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Category: Fall 2018, Ministry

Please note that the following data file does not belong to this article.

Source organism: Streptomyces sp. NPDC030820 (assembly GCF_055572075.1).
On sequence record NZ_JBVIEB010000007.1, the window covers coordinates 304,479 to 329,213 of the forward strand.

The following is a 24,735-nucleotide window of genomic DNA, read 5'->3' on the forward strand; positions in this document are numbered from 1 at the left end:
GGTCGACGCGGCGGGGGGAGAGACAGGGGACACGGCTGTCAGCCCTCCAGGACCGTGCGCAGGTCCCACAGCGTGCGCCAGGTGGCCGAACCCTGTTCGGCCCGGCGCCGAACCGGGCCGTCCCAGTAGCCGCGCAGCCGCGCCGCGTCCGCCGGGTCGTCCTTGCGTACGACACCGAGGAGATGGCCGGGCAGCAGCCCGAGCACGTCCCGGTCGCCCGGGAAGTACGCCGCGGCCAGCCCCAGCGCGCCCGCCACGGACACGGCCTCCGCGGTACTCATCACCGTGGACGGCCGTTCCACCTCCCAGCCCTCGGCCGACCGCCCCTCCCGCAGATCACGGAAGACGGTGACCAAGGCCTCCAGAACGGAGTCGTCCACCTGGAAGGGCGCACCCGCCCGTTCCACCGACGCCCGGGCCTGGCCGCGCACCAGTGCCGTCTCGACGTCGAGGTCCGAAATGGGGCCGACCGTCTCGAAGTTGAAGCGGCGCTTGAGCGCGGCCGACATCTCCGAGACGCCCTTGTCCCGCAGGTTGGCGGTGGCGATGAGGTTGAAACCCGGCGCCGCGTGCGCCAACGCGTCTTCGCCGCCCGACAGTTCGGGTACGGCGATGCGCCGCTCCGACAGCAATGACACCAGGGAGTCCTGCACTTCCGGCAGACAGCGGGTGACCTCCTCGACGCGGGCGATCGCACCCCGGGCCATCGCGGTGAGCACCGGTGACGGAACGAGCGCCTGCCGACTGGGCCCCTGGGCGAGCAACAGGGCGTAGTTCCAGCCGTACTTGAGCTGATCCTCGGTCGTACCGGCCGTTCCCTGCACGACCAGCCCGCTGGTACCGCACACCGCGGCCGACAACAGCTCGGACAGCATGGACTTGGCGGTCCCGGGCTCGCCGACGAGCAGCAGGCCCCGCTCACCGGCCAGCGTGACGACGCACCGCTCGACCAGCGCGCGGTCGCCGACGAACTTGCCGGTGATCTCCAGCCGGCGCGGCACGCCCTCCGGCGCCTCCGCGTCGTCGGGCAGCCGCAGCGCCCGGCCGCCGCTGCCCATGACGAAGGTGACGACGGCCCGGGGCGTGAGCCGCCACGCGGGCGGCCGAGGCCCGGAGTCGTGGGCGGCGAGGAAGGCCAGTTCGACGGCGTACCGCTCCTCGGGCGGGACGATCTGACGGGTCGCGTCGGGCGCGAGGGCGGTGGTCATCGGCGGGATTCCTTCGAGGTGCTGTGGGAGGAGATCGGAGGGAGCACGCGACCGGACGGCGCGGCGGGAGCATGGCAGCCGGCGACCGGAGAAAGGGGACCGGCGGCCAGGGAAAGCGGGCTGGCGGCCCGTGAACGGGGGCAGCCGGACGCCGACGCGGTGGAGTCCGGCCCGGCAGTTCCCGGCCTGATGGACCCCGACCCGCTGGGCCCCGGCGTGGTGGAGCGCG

About the Author: Jim Harries, PhD (University of Birmingham), is is professor of religion with Global University and adjunct faculty with William Carey International University. He works closely with a wide variety of churches in western Kenya in informal theological education. These include many African founded churches, Pentecostal churches, and the Coptic Orthodox church. Jim uses indigenous languages, and local resources in his ministry. He chairs the Alliance for Vulnerable Mission and is the author of Vulnerable Mission: Insights into Christian Mission to Africa from a Position of Vulnerability (William Carey Library, 2011), Three Days in the Life of an African Christian Villager (New Generation Publishing, 2011), Theory to Practice in Vulnerable Mission: An Academic Appraisal (Wipf and Stock, 2012), Communication in Mission and Development: Relating to the Church in Africa (Wipf and Stock, 2013), Secularism and Africa: In the Light of the Intercultural Christ (Wipf and Stock, 2015), New Foundations for Appreciating Africa: Beyond Religious and Secular Deceptions (VKW, 2016), and a novel African Heartbeat: And A Vulnerable Fool (2018). Facebook: Vulnerable Mission. Twitter: @A4VM.